One of the main selling points of the HTC Vive is its Lighthouse sensor technology, which allows for “room-scale” VR, a practical term for an idea deemed impractical by the father of virtual reality himself, Palmer Luckey.
Room-scale VR means that instead of being restricted to a chair or a stationary area of standing, the headset will track movement across an entire room. Now, according to a recent tweet, it’s clear that Luckey wasn’t kidding around when he said Oculus Rift wasn’t incapable of room-scale VR.
Threw Oculus Sensors in opposing corners of this room for the hell of it. Works fine. pic.twitter.com/i5svKQWelp
— Palmer Luckey (@PalmerLuckey) December 14, 2015
That’s because, over the weekend, he decided to try it out for himself just “for the hell of it.” By placing two Oculus sensors on opposite sides of a 5-by-11 room, Luckey was able to emulate the tech so evidently cherished in the hardware Valve developed with HTC. The outcome, he says, is that it “works fine.”
While room-scale VR is possible with Oculus Rift, Luckey told Road to VR back at E3 2015 that the company isn’t trying to “push that as something for developers do.” He says that in doing so, Oculus would be limiting its audience “beyond a subset of a subset of users.”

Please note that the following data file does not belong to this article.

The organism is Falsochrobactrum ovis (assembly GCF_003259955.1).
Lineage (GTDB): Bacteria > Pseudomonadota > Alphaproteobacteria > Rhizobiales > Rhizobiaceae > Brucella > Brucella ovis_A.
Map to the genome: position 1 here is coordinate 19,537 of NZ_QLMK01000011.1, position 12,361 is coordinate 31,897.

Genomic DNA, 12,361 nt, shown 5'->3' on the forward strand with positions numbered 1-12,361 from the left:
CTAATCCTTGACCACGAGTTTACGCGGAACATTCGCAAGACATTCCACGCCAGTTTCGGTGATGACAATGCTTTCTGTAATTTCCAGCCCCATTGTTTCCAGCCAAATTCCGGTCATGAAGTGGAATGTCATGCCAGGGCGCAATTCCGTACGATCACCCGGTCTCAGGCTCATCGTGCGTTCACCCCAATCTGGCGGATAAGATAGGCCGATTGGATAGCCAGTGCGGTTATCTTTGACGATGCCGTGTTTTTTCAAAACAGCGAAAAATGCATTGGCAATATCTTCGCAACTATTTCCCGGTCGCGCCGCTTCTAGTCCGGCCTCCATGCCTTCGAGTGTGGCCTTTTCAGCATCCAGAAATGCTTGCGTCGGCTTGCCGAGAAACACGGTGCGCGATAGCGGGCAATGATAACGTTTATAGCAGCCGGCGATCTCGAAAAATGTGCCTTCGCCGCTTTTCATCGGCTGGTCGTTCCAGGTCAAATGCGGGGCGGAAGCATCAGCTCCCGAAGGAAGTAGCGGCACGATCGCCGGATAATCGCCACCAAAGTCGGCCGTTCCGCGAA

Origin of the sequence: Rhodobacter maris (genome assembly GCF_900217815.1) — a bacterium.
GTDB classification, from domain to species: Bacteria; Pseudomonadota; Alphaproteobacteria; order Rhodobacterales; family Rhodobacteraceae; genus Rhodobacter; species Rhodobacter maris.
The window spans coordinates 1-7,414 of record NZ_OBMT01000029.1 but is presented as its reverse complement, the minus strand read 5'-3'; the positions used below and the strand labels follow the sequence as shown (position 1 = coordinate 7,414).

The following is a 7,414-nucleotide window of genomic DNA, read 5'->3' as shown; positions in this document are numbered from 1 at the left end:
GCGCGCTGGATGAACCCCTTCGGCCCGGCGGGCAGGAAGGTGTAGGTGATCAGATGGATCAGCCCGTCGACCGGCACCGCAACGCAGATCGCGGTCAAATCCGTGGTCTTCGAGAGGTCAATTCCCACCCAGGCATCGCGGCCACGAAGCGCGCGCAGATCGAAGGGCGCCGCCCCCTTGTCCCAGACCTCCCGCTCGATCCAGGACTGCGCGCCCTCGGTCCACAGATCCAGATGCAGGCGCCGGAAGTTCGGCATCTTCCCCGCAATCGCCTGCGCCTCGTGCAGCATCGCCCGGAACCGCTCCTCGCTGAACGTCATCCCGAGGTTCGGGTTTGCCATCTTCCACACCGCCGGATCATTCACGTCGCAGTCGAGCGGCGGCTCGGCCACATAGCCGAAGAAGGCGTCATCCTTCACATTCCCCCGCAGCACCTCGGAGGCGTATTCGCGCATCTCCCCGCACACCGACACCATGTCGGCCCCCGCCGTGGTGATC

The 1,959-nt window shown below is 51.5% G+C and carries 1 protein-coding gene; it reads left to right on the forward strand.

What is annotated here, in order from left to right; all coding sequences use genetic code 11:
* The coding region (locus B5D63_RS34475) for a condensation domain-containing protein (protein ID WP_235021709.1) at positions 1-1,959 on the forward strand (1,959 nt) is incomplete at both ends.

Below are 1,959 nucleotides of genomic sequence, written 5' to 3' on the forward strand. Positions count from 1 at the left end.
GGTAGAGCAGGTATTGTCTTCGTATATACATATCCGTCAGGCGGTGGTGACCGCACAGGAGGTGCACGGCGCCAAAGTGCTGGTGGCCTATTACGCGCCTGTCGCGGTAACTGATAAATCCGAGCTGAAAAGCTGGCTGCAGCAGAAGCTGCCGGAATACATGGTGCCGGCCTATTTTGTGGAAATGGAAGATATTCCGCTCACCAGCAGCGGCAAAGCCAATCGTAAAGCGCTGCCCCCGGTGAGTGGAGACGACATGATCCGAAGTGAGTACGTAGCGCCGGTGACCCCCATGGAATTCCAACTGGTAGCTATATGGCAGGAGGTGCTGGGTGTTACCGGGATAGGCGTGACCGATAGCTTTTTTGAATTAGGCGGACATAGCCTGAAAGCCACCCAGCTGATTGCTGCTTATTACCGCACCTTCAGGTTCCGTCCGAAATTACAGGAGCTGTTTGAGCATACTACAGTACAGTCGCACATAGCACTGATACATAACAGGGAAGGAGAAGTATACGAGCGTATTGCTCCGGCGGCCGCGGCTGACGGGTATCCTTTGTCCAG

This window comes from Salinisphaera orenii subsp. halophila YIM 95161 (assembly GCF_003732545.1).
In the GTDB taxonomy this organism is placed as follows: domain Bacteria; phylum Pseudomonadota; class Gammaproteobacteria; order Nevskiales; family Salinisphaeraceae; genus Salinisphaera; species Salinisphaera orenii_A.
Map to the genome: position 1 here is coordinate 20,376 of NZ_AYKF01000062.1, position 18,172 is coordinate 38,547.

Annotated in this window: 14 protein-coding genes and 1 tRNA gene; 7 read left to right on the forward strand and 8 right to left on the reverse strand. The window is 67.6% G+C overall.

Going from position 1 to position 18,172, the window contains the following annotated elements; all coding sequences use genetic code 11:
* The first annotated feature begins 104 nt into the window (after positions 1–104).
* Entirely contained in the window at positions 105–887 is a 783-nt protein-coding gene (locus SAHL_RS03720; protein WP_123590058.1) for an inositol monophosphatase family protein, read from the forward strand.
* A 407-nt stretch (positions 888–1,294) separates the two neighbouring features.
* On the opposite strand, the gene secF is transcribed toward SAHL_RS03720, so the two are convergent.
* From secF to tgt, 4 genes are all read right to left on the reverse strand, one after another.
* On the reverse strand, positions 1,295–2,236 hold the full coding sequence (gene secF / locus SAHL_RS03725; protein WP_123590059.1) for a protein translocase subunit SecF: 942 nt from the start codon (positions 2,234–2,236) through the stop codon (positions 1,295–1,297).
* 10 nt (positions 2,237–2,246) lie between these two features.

“You have people who have PCs that are powerful enough to run VR (or willing to buy one), then of that set, people who are interested in virtual reality,” he explains. “[Developers] don’t want to narrow it then down to people who want to clear out large spaces in their homes.”
Nonetheless, what Luckey wanted to show here is that Oculus can support room-scale VR, not that it will. Moreover, as the company founder admitted on Reddit, it’s not the first time he’s tested this configuration. One user, skeptical that this was the first time Oculus had tried room-scale VR, took his apprehension to the Web.
“I don’t believe for a second that they just tried this now,” the user posted.
“You are right,” replied Luckey, “we tried it years ago.”
Whether this was the first time or not Oculus was used for room-scale VR, it’s unlikely to be the last. Even with the Vive delayed until April of next year, there’s undoubtedly going to be heated incentive for Oculus to reach for a competitive edge as we move into 2016.
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